The development of siblings of children with autism at 4 and 14 months: social engagement, communication, and cognition
Article first published online: 31 AUG 2005
Journal of Child Psychology and Psychiatry
Volume 47, Issue 5, pages 511–523, May 2006
How to Cite
Yirmiya, N., Gamliel, I., Pilowsky, T., Feldman, R., Baron-Cohen, S. and Sigman, M. (2006), The development of siblings of children with autism at 4 and 14 months: social engagement, communication, and cognition. Journal of Child Psychology and Psychiatry, 47: 511–523. doi: 10.1111/j.1469-7610.2005.01528.x
- Issue published online: 31 AUG 2005
- Article first published online: 31 AUG 2005
- Manuscript accepted 25 April 2005
- still face;
- mother–child interaction;
- nonverbal communication;
- broad phenotype;
- joint attention
Aims: To compare siblings of children with autism (SIBS-A) and siblings of children with typical development (SIBS-TD) at 4 and 14 months of age.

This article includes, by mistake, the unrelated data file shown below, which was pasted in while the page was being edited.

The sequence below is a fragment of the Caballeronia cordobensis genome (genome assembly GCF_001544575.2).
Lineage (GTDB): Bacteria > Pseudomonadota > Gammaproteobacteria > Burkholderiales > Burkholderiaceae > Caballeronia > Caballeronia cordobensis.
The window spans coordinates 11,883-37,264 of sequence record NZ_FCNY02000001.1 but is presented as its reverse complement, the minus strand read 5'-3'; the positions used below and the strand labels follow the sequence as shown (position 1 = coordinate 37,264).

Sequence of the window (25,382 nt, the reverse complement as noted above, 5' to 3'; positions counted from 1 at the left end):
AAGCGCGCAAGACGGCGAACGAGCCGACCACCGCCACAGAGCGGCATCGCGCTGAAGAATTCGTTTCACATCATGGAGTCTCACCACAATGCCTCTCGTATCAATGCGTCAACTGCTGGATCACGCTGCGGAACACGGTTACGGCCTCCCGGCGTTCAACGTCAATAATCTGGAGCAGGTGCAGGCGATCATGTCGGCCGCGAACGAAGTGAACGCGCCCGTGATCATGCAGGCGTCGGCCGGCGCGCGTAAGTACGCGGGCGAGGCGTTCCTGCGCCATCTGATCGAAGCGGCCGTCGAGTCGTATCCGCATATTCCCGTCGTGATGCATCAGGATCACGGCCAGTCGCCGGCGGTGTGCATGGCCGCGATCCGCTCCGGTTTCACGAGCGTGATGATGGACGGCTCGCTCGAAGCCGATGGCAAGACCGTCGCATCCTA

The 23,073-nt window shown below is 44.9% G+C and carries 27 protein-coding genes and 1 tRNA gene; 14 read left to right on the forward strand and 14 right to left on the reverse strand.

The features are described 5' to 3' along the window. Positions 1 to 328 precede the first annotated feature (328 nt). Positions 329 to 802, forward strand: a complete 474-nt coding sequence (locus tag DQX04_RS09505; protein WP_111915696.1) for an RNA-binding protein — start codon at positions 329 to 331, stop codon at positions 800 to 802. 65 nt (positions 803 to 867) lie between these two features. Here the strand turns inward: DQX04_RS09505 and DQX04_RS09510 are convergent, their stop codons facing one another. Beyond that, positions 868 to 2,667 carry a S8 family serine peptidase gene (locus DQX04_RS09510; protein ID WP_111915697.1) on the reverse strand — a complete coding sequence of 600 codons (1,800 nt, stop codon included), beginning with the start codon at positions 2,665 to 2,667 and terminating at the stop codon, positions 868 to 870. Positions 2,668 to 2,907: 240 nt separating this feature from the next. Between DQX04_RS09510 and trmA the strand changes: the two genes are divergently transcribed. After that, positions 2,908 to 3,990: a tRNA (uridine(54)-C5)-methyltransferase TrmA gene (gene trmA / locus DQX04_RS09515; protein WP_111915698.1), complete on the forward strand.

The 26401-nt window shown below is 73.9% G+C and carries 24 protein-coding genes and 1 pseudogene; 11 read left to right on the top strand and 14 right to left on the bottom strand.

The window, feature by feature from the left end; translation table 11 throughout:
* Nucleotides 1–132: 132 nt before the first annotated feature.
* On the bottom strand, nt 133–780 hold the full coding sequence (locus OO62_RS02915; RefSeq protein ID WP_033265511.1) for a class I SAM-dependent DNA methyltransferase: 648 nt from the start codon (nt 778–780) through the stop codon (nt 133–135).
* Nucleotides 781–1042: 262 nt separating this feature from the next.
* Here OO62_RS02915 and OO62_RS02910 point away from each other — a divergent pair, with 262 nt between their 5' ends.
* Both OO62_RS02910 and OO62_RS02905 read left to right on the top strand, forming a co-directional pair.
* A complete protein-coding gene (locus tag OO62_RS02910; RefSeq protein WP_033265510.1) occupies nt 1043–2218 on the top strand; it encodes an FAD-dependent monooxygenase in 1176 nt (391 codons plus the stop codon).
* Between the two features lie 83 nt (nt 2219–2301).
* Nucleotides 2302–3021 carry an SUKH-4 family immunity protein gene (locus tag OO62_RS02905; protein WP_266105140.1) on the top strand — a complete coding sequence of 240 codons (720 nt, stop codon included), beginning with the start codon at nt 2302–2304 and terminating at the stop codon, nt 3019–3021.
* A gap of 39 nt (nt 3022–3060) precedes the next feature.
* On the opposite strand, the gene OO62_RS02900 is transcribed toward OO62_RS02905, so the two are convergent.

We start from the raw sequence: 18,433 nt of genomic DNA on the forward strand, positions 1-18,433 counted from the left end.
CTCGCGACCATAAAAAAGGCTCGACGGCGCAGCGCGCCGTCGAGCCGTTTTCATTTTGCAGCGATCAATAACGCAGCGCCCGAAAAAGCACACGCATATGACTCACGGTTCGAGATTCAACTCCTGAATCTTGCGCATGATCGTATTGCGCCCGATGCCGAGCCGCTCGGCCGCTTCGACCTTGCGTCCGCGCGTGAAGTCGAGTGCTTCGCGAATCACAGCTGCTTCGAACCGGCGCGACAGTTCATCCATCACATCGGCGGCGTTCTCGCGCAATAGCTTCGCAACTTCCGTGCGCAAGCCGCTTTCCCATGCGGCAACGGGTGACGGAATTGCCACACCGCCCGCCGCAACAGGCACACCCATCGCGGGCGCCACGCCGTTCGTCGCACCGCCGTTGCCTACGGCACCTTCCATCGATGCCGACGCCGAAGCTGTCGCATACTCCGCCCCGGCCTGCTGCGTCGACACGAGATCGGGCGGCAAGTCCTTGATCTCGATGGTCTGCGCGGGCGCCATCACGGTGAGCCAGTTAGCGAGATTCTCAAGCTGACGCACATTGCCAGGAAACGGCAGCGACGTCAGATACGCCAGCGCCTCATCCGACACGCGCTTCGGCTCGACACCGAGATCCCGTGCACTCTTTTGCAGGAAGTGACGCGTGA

Methods: At 4 months, mother–infant interactional synchrony during free play, infant gaze and affect during the still-face paradigm, and infant responsiveness to a name-calling paradigm were examined (n = 21 in each group). At 14 months, verbal and nonverbal communication skills were examined as well as cognition (30 SIBS-A and 31 SIBS-TD).
Results: Most SIBS-A were functioning as well as the SIBS-TD at 4 and 14 months of age. However, some differences in early social engagement and later communicative and cognitive skills emerged. Synchrony was weaker in the SIBS-A dyads, but only for infant-led interactions. Infant SIBS-A revealed more neutral affect during the still-face procedure and were less upset by it than was true for the SIBS-TD. A surprising result was that significantly more SIBS-A responded to their name being called by their mothers compared to SIBS-TD. At 14 months, SIBS-A made fewer nonverbal requesting gestures and achieved lower language scores on the Bayley Scale. Six SIBS-A revealed a language delay of 5 months and were responsible for some of the significant differences between SIBS-A and SIBS-TD. Furthermore, infant SIBS-A who showed more neutral affect to the still face and were less able to respond to their name being called by their mothers initiated fewer nonverbal joint attention and requesting behaviors at 14 months, respectively.
Discussion: Focused on the genetic liability for the broad phenotype of autism as well as the possible influence of having a sibling with autism.